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Josephin Ritschel

Work / Illustration

Josephin Ritschel presents architecture and its surroundings as a stage for storytelling

Since we last wrote about Josephin Ritschel four years ago, the Berlin-based illustrator proclaims that her work has become “better and more detailed.” Her architectural paintings and prints present new perspectives of beautifully designed, existing houses that have previously resonated with the illustrator. From Eileen Gray’s modernist villa E-1027 to Richard Neutra’s The Desert Kaufmann, Josephin doesn’t simply copy images of these sleek delights in her work, instead she presents the famous buildings from never-before-seen angles.

Combining a birds-eye perspective of the buildings with a parallel viewpoint, the German illustrator creates highly stylised interpretations of several celebrated buildings. Laboriously depicting the structures through meticulous oil paintings, Josephin later reinterprets her work by putting it through the Risograph process. Creating new textures through a restricted colour palette (not to mention a vibrancy due to the fluorescent pink ink) Josephin’s new, large-scale works open up a new creative chapter for the illustrator.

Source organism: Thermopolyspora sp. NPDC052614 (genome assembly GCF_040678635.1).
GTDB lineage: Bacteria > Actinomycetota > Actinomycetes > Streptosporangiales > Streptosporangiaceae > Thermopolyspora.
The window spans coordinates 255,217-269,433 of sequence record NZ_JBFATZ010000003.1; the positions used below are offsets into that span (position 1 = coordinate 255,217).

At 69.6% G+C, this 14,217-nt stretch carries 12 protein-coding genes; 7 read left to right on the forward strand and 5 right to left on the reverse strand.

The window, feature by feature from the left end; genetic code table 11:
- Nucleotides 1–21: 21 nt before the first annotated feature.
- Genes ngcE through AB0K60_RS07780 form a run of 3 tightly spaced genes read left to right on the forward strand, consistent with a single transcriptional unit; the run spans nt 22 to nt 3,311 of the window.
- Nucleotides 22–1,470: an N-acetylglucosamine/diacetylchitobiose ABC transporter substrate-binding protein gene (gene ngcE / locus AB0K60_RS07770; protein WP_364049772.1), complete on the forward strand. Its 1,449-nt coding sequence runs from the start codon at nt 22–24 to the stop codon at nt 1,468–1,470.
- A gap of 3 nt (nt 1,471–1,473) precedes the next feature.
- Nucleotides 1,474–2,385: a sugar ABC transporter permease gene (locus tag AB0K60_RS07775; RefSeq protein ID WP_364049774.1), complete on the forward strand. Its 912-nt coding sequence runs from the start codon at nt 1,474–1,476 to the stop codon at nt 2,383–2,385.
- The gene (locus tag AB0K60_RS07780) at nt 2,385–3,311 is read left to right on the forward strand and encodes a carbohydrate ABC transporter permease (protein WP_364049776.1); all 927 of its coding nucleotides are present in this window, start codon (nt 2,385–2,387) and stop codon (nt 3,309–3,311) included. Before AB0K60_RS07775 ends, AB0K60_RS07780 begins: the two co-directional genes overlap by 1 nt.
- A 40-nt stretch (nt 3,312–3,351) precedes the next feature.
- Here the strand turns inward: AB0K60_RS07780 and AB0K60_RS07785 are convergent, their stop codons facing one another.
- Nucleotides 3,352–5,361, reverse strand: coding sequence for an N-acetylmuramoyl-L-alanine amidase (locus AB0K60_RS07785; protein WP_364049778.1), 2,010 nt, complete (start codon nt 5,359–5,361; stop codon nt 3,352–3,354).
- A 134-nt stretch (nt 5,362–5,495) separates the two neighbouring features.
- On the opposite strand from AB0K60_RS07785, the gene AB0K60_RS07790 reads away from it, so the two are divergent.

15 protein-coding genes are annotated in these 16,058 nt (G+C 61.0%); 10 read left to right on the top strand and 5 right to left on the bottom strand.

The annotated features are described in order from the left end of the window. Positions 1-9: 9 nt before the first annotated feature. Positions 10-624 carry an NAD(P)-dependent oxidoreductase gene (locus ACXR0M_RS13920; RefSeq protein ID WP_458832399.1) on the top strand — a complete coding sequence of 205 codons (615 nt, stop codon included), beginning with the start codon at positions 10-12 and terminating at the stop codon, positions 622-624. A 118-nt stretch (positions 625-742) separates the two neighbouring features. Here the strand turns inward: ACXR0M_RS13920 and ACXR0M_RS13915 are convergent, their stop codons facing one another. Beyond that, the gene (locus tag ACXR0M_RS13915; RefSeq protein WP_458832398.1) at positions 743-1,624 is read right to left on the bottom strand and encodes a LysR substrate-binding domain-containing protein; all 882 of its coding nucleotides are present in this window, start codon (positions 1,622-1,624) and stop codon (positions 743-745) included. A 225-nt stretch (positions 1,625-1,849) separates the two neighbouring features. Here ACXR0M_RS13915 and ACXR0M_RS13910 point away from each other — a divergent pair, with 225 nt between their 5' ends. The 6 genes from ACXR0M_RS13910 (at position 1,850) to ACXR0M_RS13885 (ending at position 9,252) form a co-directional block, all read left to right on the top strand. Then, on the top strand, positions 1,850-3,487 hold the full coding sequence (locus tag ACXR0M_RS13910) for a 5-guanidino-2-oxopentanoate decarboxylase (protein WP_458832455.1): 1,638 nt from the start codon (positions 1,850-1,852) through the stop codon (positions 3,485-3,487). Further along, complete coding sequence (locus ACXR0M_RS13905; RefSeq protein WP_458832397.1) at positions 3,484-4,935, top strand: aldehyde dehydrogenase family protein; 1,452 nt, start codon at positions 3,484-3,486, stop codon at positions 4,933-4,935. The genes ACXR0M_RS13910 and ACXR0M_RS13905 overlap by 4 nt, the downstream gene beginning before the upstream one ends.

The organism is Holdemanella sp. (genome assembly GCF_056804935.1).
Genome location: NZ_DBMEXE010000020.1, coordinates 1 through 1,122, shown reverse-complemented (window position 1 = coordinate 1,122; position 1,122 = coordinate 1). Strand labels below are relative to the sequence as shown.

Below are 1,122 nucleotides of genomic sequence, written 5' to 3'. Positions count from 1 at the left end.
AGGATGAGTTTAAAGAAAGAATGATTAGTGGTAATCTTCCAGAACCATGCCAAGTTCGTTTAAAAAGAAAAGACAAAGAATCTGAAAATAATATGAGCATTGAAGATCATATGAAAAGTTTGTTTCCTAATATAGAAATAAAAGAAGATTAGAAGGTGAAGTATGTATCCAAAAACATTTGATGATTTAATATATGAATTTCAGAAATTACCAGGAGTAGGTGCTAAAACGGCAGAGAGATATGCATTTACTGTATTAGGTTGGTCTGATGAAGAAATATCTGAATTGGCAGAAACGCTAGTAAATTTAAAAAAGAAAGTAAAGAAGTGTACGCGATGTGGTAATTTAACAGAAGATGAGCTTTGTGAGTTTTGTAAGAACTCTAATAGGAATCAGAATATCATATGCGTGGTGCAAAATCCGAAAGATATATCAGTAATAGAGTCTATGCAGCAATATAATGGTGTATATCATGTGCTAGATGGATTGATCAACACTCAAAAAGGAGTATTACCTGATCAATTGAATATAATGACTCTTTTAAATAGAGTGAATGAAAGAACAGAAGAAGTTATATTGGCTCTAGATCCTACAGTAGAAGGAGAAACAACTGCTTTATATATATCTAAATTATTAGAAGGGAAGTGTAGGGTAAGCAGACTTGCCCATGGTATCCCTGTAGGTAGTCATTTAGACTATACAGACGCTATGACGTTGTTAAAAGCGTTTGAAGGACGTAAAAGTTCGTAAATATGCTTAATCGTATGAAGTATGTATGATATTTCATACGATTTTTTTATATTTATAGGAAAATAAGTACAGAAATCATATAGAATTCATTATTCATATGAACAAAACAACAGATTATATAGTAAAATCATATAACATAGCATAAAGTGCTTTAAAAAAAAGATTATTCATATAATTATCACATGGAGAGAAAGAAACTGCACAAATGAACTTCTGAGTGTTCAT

For years, she’s been collecting images of buildings that she finds fascinating from the internet. The majority of them are old black and white photographs, but she also has a separate folder filled with photographs of landscapes. She’s naturally drawn to images that have a hint of the surreal, or reminiscent of her favourite television programmes such as the X-Files and everyone’s favourite eery watch, Twin Peaks. For Josephin, however, “it’s the set design and colour that is so perfect” in these shows, and through her own moodily intriguing works, she attempts to emulate a similar oeuvre.

“Architecture is a great base,” explains Josephin on her primary theme. By illustrating a certain kind of building that is meaningful to her, coupled with a carefully constructed surrounding environment, Josephin presents a stage for something to happen. “That’s how I see it, like a stage” she goes on to say. And by adding certain characters and foliage, in turn, she is able to tell whole stories through a single, still image. Josephin concludes: “Architecture can evoke so many different emotions and that really helps me direct the illustration to give off a specific feeling."

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